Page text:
The confusion here comes from not staying consistently in one or the other of the two frames of reference present.
In the earth's frame of reference, you are riding on a rotating merry-go-round.
You are accelerating towards the centre of rotation of the merry-go-round; the direction of your velocity vector is constantly changing.
By Newton's First Law there must be an unbalanced force acting on you in the direction of your acceleration. The immediate source of this force is the friction between your body and the seat. Ultimately, the force comes from the radial tension force in the structure of the merry-go-round.
Importantly, there are any number of instruments that can measure the size of this inward tension force. We could trim the whole merry-go-round down to a central pivot, a rope with a spring scale as a link in the rope, and the passenger.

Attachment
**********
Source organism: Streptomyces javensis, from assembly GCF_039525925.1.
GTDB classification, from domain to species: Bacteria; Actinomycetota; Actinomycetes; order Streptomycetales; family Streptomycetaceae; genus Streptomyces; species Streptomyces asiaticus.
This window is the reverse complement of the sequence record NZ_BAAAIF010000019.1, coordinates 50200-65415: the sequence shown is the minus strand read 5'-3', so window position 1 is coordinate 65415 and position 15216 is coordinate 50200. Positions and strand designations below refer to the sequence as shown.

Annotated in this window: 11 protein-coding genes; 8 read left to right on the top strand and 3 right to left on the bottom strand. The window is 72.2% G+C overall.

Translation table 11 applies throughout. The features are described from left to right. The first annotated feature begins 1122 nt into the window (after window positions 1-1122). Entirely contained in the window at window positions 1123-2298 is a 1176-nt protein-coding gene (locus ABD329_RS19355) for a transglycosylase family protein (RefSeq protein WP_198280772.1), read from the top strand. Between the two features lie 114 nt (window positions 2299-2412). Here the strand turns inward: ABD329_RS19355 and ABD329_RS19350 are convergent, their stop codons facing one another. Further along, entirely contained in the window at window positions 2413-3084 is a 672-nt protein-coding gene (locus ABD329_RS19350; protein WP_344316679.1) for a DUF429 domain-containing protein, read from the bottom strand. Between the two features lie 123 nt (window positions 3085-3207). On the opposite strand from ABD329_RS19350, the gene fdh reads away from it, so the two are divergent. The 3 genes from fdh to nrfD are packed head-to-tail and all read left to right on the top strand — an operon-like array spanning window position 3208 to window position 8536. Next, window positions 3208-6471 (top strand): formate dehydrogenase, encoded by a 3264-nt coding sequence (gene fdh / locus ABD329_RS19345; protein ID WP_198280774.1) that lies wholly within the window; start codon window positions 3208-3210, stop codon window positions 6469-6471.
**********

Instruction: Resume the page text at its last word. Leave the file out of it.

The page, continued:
Let's change to the frame of reference of the merry-go-round. This means that the merry-go-round is at rest, and anyone sitting on the merry-go-round is also at rest, and is not accelerating. It's the rest of the amusement park that is rotating!
So, again applying Newton's First Law, there must be no net external force acting on the at-rest passenger.
Unfortunately, those pesky instruments are still indicating that there is an inward force acting on the passenger. So, to save Newton's First law, we create an outward centrifugal force with a size to just balance the real inward force.
Newton is safe, at the cost of creating fictitious forces...